After realizing back in the 20th century that I would never be “Like Mike” (Michael Jordan), I started fancying myself as being like Carl Rogers instead. The match seemed perfect. Just like Rogers, I believe in everyone’s positive potential. Also like Rogers, I don’t really believe in evil. However, after four years of listening to someone with immense power mock the disabled, disparage the military, demean women, remorselessly lock migrant children in cages, stoke hate, division, and conspiracies, and threaten to blow up our democratic process . . . I’ve begun reconsidering my naïve Rogerian perspective on evil. Last night’s news snippet included Mr. Trump’s continued attack on the Michigan governor. As far as I can tell, the only times Mr. Trump manages to use his words to show empathy is when he’s reading—rather haltingly—off of a teleprompter.

Rogers might blanch at my judgment of Trump, but I think not. He wrote a book “On Personal Power” and his bottom line was that you should give it away. And when I interviewed his daughter, Natalie Rogers, in 2006, she made it clear that her dad was in favor of accepting and prizing all human feelings, but that he could be quite firm when people (and his children) behaved in unacceptable ways. I’m pretty sure that Carl Rogers, one of the most profoundly influential psychologists of all time, would be horrified by Mr. Trump’s behavior, and he would use his power to bring back civility, decency, and empathy.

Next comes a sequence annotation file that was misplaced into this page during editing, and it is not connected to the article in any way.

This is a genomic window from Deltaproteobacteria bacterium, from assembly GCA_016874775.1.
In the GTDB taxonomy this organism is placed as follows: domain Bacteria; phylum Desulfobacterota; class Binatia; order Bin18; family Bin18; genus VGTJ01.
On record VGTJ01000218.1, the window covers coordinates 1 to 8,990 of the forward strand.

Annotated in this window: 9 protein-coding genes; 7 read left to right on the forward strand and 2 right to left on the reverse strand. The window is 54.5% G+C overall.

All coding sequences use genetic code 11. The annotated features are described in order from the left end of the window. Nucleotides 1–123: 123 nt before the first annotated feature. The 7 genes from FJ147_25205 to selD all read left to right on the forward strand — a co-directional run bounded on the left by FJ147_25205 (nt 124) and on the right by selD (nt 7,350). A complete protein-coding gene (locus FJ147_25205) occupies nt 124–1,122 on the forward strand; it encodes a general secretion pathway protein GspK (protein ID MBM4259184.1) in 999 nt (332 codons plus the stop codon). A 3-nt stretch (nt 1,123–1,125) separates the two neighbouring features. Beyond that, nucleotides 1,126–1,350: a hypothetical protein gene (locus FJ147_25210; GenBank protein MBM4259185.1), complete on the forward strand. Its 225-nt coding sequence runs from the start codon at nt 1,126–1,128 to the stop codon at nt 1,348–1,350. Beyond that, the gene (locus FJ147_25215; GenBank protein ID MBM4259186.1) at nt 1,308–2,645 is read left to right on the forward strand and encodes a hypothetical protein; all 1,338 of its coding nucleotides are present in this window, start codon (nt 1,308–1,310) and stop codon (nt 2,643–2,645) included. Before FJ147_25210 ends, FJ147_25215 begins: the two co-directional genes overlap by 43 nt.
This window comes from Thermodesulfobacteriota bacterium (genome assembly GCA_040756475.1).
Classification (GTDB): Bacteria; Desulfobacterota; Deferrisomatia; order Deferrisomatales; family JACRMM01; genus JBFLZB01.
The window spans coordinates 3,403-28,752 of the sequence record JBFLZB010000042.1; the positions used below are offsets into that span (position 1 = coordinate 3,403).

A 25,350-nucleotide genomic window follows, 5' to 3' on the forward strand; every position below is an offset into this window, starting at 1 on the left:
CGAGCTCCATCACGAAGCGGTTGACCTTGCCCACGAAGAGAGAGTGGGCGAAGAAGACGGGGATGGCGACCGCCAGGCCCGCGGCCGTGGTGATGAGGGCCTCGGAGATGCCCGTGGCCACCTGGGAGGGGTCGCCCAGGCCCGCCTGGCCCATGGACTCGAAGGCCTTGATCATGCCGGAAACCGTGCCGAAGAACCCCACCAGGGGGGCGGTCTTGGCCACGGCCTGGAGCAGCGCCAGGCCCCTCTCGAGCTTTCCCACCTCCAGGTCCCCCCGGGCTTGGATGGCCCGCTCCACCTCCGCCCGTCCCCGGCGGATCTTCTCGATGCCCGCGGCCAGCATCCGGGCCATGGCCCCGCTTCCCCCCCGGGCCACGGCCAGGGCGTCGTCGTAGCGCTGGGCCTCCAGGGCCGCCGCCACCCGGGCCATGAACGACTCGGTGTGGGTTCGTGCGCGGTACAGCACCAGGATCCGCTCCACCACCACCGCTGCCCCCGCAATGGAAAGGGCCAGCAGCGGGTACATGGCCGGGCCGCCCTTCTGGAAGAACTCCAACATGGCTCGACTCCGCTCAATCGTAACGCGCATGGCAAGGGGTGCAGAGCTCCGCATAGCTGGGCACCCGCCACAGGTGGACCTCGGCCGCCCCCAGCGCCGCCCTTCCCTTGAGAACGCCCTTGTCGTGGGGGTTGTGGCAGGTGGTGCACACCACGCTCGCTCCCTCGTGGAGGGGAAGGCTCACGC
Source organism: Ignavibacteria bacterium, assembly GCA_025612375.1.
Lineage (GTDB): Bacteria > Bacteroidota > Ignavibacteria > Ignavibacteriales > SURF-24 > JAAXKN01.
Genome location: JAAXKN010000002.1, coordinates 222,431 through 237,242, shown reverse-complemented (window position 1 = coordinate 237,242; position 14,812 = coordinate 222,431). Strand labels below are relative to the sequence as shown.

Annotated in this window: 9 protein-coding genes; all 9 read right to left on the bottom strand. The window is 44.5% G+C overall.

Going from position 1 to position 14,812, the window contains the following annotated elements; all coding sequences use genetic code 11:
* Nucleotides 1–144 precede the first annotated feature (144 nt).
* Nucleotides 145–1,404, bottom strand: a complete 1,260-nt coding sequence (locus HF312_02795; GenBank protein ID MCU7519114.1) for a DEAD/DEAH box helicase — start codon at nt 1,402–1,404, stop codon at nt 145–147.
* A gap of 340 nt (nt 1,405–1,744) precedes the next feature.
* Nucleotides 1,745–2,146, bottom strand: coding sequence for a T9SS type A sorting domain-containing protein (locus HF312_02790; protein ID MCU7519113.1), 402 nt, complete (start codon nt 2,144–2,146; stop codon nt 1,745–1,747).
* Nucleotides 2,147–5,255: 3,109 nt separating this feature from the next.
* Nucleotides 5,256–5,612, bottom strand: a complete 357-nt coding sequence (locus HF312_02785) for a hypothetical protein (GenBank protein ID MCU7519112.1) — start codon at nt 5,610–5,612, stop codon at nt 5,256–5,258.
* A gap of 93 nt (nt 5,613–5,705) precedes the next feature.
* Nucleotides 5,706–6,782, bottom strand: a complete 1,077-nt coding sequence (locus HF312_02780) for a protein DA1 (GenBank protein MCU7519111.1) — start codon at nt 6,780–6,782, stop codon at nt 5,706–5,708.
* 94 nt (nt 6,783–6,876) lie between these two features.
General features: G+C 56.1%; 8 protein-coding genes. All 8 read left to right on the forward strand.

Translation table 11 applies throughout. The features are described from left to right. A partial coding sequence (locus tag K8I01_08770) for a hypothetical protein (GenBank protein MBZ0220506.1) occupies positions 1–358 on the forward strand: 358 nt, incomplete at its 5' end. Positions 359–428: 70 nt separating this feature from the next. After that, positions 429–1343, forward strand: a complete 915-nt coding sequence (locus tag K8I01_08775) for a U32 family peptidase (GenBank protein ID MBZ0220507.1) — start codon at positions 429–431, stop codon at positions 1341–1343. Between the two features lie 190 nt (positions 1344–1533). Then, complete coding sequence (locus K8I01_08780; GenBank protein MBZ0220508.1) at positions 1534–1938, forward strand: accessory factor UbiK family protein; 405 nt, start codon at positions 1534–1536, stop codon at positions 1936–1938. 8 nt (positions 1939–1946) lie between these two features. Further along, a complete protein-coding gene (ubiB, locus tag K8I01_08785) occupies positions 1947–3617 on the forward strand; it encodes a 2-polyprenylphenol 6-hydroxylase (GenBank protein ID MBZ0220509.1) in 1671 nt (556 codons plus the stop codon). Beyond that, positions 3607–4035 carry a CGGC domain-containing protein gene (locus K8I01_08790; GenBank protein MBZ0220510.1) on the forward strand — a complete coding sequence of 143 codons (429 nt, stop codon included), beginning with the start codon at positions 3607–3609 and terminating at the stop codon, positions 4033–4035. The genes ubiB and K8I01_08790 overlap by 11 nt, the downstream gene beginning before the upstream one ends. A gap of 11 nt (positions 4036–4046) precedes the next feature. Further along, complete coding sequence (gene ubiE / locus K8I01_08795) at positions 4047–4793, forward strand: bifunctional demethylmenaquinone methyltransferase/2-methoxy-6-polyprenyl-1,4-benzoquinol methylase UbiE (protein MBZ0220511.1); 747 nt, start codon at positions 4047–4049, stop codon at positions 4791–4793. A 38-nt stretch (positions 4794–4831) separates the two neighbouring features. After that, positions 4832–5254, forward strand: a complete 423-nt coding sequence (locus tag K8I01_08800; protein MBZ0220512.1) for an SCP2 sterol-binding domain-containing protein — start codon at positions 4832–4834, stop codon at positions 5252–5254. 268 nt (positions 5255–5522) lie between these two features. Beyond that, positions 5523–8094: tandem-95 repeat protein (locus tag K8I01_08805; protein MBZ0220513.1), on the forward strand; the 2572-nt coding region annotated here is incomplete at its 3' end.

A couple years ago I had the honor of meeting Joe Biden, face-to-face. He greeted me with flourish and enthusiasm. He oozed empathy, compassion, kindness, and a commitment to service. He spoke and acted without a whiff of arrogance. I’m convinced that he’s the sort of person who will use his power for good.

Here’s my birthday wish (and request). Instead of sending me all the lavish gifts you had planned to send me, just go out and spread the word that decency, empathy, respect, kindness, and love are making a HUGE comeback. And if you know someone whom you think isn’t voting, consider this: reach out with respect and kindness and ask them to vote for Joe Biden. That would be amazing . . . a little frosting on my birthday wish.

Thanks for reading this and for helping make my birthday wish come true.

Essential Information about Counseling and Psychotherapy Theories

A good summary is a beautiful thing. But summaries are always unfair and limited representations of that which is bigger. Nevertheless, below, I’ve tried to summarize the primary listening focus and the primary change mechanisms for each of 13 theoretical orientations included in our textbook, Counseling and Psychotherapy Theories in Context and Practice (John Wiley & Sons, 2018). In addition, yesterday I filmed myself using a memory-palace strategy while describing all 13 perspectives below. You can read the summary below and/or watch me try to pull off this 15 minute theories overview on YouTube:

TheoryWhat to Listen For. . .Change Mechanisms
Psychoanalytic PsychodynamicOld maladaptive intrapersonal conflicts and repetitive, unconscious, and dysfunctional interpersonal patterns.Make unconscious conscious, catharsis, and working through new intra- and interpersonal dynamics.